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J Clin Oncol. 2007 Aug 20;25(24):3657-63. Epub 2007 May 7.

Surgical complications associated with sentinel lymph node dissection (SLND) plus axillary lymph node dissection compared with SLND alone in the American College of Surgeons Oncology Group Trial Z0011.

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Department of Surgical Oncology, The University of Texas M.D. Anderson Cancer Center, Houston, TX 77030, USA.



The American College of Surgeons Oncology Group trial Z0011 was a prospective, randomized, multicenter trial comparing overall survival between patients with positive sentinel lymph nodes (SLNs) who did and did not undergo axillary lymph node dissection (ALND). The current study compares complications associated with SLN dissection (SLND) plus ALND, versus SLND alone.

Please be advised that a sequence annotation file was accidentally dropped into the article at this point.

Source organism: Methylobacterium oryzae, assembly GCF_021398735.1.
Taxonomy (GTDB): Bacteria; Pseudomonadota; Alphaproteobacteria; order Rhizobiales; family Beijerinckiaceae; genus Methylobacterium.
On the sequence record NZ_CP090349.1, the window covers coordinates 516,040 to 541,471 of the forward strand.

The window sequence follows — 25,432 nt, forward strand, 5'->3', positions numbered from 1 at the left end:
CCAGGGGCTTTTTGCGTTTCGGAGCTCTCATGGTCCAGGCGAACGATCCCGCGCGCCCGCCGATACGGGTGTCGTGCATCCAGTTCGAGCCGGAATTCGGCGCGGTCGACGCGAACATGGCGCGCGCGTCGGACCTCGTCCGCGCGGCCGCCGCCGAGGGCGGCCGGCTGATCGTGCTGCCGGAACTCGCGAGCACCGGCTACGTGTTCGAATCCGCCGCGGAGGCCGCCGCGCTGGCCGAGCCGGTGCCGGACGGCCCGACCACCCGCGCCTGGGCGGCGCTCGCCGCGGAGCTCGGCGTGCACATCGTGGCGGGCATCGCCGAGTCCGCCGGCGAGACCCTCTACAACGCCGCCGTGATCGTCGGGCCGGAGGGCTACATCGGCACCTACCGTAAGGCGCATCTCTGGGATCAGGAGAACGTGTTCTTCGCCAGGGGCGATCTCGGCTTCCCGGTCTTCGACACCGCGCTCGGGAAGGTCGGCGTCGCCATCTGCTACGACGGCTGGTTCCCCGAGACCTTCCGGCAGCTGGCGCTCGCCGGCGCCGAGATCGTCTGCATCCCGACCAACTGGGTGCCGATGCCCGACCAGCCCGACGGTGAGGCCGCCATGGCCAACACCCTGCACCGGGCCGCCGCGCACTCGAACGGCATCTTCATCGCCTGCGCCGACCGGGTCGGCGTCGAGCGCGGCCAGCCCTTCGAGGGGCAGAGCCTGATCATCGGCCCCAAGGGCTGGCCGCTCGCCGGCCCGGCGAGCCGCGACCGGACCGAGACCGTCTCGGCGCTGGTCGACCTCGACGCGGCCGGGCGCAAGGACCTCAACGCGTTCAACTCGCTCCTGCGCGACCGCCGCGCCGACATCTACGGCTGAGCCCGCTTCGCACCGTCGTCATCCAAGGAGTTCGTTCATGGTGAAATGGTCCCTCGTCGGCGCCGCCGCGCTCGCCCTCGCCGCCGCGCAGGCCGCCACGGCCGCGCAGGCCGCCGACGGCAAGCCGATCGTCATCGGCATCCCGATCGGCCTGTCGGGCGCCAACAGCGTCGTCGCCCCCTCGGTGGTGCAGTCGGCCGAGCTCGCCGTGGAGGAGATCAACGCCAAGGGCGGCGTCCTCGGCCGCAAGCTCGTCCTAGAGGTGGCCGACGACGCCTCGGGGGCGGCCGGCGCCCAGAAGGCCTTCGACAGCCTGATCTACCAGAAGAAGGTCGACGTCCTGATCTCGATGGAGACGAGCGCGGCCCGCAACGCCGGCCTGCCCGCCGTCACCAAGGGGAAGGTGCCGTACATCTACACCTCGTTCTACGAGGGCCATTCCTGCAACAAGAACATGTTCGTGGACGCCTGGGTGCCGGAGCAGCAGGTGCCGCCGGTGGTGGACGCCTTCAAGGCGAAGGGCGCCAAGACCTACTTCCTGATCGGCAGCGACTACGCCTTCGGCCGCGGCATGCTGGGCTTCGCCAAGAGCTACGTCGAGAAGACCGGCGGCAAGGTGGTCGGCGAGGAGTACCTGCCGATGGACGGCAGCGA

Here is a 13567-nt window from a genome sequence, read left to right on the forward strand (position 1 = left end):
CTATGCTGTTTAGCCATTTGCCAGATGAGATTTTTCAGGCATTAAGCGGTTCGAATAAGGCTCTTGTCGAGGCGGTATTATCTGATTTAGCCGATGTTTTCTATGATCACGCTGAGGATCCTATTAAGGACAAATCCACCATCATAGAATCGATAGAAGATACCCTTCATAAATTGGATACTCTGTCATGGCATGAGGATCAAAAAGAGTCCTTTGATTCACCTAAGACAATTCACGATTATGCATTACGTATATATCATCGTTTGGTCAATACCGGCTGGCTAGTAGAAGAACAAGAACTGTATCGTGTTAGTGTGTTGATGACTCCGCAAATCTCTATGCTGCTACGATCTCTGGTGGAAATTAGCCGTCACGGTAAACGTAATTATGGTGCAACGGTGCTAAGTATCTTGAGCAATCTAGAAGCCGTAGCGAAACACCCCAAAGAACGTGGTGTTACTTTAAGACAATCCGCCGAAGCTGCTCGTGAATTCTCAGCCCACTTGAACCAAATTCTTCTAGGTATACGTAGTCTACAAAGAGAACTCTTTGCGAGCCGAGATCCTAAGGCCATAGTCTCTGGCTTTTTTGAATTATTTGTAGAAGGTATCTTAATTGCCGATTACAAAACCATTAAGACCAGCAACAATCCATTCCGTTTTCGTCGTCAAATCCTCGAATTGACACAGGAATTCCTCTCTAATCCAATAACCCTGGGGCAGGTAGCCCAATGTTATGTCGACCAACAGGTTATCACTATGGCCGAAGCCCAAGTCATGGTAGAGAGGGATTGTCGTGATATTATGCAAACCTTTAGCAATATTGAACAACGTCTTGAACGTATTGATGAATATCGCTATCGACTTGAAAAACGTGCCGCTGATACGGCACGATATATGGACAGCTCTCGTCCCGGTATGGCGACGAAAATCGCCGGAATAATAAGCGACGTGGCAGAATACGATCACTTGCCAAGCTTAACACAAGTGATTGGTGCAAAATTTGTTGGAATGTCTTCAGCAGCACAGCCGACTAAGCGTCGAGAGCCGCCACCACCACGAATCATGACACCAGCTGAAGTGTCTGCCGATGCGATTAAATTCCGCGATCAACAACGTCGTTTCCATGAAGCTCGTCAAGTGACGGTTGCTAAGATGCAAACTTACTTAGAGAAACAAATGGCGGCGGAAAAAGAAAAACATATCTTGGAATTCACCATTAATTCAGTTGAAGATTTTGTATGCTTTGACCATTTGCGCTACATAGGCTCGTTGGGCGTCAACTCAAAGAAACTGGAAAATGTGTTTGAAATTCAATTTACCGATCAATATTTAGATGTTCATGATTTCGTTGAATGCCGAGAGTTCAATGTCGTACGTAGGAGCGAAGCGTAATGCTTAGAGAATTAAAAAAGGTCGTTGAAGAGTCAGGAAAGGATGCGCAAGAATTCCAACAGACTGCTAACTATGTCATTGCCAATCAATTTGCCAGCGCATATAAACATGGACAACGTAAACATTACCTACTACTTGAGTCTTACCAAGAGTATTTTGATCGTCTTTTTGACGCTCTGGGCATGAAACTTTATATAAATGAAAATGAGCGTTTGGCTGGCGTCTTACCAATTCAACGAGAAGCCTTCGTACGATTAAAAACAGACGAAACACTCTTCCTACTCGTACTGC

From May 1999 to December 2004, 891 patients were randomly assigned to SLND + ALND (n = 445) or SLND alone (n = 446). Information on wound infection, axillary seroma, paresthesia, brachial plexus injury (BPI), and lymphedema was available for 821 patients.


Adverse surgical effects were reported in 70% (278 of 399) of patients after SLND + ALND and 25% (103 of 411) after SLND alone (P <or= .001). Patients in the SLND + ALND group had more wound infections (P <or= .0016), seromas (P <or= .0001), and paresthesias (P <or= .0001) than those in the SLND-alone group. At 1 year, lymphedema was reported subjectively by 13% (37 of 288) of patients after SLND + ALND and 2% (six of 268) after SLND alone (P <or= .0001). The difference between the two groups' lymphedema, assessed by arm measurements at 30 days (P = .36), 6 months (P = .22), and 1 year (P = .078), although close to the cutoff for significance at 1 year, was not significant. BPIs occurred in less than 1% of patients.


In trial Z0011, the use of SLND + ALND resulted in more wound infections, axillary seromas, and paresthesias than SLND alone. Lymphedema was more common after SLND + ALND but was significantly different only by subjective report. The use of SLND alone resulted in fewer complications.

[Indexed for MEDLINE]

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